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ABSTRACT: There is little knowledge about disability pensions (DPs) in psychiatric diagnoses. The aim of this study was to analyse risk factors among men for receiving an early disability pension with a psychiatric diagnosis. The study is based on data from a nationwide survey of 49 285 young Swedish men who were conscripted into military service in 1969/1970. Potential psychosocial and behavioural risk factors were linked to records from the Swedish Social Insurance Board up until 1993. The majority (63.4%) of the men granted a DP during follow-up had a psychiatric diagnosis as the main and/or secondary diagnosis. Among those conscripts analysed (41 702), 599 had been granted a disability pension with a psychiatric diagnosis. Of these, 35.4% had a diagnosis of psychosis, 23.2% an alcohol- or drug-related diagnosis, and 41.4% 'other' psychiatric diagnosis. Receiving a psychiatric diagnosis at conscription, showing low emotional control, unemployment after graduation, and ranking low on an "IQ" test were strong predictors of all categories of DP with psychiatric diagnoses. In multivariate analysis controlling for the effect of all other risk indicators included in the model, DP with non-alcohol- and non-drug-related psychiatric diagnoses was related to low social support at adolescence but not to signs of extrovert deviant behaviour (risky use of alcohol or contact with police and child authorities). In contrast, DP with an alcohol- or drug-related diagnosis had strong associations with signs of extrovert deviant behaviour. The risk pattern of DP without psychiatric diagnoses was similar to that of DP with a psychosis but also, though to a lesser extent, to that of DP with 'other' psychiatric diagnosis. These similarities could be interpreted as showing that the diagnoses on the records of disability pensions have a low sensitivity and/or specificity or, alternatively, that the risk factors found are risk factors for life careers steering toward a disability pension rather than toward the specific health outcomes per se. The results illustrate the importance of psychosocial factors established in late adolescence in the complex pathway of a decision of an early DP.Social Psychiatry and Psychiatric Epidemiology 11/1999; 34(10):533-40. · 2.86 Impact Factor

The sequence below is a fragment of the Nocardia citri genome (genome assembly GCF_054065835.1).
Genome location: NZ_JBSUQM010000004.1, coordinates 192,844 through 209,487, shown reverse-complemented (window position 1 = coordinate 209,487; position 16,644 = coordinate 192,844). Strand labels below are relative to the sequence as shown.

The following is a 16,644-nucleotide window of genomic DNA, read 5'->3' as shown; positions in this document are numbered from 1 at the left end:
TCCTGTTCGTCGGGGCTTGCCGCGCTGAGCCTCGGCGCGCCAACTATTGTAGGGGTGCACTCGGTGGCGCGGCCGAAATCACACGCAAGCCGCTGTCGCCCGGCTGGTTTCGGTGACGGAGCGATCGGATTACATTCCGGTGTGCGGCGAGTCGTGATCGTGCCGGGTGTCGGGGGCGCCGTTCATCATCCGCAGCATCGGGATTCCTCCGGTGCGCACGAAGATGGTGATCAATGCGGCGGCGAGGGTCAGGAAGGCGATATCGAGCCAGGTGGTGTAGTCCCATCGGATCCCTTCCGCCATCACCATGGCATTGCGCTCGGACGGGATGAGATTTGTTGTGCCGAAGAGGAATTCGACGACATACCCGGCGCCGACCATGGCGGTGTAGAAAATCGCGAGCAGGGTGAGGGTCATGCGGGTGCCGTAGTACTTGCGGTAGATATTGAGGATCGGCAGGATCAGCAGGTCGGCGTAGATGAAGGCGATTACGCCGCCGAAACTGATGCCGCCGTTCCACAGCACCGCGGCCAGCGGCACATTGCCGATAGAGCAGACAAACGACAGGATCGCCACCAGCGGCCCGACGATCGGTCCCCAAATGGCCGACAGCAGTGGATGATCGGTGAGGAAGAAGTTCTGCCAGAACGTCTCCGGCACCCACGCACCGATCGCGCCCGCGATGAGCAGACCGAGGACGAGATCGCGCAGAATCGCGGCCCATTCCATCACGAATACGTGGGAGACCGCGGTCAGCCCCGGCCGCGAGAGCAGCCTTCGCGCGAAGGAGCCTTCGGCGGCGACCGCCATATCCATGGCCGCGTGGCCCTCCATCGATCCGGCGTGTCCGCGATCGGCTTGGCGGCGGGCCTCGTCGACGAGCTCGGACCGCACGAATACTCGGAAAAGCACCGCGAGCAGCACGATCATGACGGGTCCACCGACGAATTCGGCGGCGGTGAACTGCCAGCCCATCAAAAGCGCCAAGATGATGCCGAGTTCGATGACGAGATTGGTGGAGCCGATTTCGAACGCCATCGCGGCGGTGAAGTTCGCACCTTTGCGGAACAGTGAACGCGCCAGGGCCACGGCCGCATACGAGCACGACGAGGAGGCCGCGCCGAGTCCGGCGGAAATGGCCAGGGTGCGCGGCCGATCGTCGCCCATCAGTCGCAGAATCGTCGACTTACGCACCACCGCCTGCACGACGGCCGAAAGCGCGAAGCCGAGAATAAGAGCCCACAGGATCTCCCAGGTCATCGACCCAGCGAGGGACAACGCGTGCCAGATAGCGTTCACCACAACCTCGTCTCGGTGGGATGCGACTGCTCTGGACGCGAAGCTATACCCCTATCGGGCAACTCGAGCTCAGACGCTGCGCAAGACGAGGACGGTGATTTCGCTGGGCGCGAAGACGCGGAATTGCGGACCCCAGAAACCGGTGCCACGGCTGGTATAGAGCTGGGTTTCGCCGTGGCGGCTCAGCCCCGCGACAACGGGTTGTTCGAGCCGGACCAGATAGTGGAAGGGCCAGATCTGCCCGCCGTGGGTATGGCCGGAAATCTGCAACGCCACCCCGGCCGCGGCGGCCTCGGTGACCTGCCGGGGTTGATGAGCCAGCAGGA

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ABSTRACT: The literature on the relationship between work-related psychosocial factors and the development of ischemic heart disease (IHD) was systematically reviewed: 33 articles presented 51 analyses of studies involving male participants, 18 analyses involving female participants, and 8 analyses with both genders. Twenty of the studies originated in the Nordic countries, and the major dimensions of the Demand-Control Model were the focus of 23 articles. A balanced evaluation of the studies indicates moderate evidence that high psychologic demands, lack of social support, and iso-strain are risk factors for IHD among men. Studies performed during recent years have not shown evidence for lack of control as a risk factor for IHD. Several studies have shown that job strain is a risk factor, but in the more recent ones, these associations can be fully explained by the association between demands and disease risk. Insufficient evidence was found for a relationship between IHD and effort-reward imbalance, injustice, job insecurity, or long working hours. Studies involving women are too few to draw any conclusion concerning women, work stress, and IHD.Cardiology in review 01/2009; 17(2):83-97.